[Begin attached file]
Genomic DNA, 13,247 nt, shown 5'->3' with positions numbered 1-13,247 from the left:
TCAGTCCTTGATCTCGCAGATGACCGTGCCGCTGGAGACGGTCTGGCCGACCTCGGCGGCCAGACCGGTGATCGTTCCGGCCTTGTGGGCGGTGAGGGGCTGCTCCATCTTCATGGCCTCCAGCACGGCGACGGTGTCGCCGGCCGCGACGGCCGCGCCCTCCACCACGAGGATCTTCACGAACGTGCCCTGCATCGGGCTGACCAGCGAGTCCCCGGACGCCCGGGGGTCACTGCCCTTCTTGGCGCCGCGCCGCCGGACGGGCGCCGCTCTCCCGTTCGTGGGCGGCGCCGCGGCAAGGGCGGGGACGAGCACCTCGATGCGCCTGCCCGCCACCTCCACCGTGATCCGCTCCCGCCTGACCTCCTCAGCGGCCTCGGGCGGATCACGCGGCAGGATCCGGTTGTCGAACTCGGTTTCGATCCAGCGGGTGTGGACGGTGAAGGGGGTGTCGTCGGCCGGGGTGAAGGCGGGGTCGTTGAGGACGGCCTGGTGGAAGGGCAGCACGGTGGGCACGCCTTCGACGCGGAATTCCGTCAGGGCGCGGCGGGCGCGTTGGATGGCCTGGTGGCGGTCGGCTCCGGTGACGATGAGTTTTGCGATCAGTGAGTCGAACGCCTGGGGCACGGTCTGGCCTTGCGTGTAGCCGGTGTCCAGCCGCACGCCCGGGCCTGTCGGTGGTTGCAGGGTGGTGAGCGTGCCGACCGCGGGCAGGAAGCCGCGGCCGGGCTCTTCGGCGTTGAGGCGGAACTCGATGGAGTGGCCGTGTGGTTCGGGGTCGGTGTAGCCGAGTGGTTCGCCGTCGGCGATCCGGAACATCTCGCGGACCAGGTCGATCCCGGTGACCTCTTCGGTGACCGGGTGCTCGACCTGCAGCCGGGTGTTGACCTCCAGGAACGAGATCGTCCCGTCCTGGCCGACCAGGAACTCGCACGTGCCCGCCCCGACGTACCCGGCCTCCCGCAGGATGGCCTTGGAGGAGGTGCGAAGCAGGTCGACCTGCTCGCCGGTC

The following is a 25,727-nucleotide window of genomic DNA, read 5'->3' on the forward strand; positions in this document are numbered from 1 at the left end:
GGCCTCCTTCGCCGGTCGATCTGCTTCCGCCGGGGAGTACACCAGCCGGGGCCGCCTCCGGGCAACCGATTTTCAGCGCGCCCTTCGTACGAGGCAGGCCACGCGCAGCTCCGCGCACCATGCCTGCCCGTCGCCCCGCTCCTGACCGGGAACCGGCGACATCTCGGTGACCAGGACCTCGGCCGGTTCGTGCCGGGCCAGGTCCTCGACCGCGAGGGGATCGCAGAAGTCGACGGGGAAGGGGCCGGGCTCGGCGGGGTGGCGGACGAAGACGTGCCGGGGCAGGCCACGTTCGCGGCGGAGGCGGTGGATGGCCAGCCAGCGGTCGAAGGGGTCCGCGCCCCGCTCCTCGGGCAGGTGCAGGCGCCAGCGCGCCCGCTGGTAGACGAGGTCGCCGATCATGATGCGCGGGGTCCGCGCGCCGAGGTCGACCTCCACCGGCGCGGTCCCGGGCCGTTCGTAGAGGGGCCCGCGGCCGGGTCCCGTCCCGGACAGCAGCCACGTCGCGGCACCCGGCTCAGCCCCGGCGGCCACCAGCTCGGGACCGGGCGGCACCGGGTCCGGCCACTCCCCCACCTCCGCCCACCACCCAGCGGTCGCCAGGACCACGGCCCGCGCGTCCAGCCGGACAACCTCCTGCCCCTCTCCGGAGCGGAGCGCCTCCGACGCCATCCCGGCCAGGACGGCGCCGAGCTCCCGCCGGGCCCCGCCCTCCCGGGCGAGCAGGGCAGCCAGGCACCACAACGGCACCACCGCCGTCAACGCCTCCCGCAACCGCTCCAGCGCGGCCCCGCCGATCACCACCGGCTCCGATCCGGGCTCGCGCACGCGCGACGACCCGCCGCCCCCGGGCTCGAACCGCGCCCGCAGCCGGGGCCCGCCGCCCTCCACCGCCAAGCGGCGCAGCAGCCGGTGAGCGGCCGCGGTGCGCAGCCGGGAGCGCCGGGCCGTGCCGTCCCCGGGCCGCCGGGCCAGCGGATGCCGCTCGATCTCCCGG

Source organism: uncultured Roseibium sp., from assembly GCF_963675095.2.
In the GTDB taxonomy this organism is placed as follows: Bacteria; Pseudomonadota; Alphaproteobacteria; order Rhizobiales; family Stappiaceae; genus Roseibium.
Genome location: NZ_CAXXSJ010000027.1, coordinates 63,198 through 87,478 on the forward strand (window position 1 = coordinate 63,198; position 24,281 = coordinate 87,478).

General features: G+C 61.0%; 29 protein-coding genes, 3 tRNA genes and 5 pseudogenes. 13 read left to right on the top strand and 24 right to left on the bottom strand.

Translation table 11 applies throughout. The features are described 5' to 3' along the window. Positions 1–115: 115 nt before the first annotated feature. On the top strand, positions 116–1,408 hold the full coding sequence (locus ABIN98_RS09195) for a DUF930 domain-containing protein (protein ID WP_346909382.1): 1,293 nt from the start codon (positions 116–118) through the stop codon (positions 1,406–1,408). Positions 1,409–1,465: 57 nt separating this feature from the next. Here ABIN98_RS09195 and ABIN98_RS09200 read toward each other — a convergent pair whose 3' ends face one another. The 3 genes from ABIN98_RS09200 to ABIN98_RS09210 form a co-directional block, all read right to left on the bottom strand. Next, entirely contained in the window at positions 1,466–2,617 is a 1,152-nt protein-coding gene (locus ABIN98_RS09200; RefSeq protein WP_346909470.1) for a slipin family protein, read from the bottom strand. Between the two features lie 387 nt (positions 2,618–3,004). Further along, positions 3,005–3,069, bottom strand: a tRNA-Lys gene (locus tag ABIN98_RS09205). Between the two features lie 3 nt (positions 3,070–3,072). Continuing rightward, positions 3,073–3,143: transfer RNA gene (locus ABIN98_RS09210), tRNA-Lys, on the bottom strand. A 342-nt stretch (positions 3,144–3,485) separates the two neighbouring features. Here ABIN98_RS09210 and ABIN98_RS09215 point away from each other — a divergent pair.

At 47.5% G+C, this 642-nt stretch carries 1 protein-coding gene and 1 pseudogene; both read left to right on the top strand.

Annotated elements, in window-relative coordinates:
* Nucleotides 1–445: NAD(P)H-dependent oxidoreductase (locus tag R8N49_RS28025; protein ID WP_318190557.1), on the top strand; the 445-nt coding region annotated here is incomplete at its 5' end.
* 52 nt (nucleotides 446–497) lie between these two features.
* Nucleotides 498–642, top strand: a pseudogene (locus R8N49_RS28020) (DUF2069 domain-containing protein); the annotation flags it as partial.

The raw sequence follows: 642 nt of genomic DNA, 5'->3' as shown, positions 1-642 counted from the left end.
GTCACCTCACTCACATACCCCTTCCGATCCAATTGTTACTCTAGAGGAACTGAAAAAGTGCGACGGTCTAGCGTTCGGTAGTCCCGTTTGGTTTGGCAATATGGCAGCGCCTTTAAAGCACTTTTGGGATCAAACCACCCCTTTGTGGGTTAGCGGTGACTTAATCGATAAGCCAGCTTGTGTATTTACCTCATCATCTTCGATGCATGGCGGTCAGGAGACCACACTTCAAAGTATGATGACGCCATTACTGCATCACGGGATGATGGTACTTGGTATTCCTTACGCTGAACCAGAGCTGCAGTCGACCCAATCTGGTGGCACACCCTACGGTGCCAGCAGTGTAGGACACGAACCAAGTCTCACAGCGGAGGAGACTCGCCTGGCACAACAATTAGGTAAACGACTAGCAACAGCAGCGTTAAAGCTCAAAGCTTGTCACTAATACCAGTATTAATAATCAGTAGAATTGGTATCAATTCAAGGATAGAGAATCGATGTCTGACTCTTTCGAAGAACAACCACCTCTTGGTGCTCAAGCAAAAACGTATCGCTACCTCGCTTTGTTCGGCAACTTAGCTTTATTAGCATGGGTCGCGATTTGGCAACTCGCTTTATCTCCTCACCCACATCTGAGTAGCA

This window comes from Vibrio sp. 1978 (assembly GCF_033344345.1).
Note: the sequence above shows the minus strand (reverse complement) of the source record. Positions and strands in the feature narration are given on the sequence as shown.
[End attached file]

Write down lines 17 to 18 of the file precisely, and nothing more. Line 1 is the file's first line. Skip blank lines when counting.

This window comes from Vibrio sp. 1978 (assembly GCF_033344345.1).
Note: the sequence above shows the minus strand (reverse complement) of the source record. Positions and strands in the feature narration are given on the sequence as shown.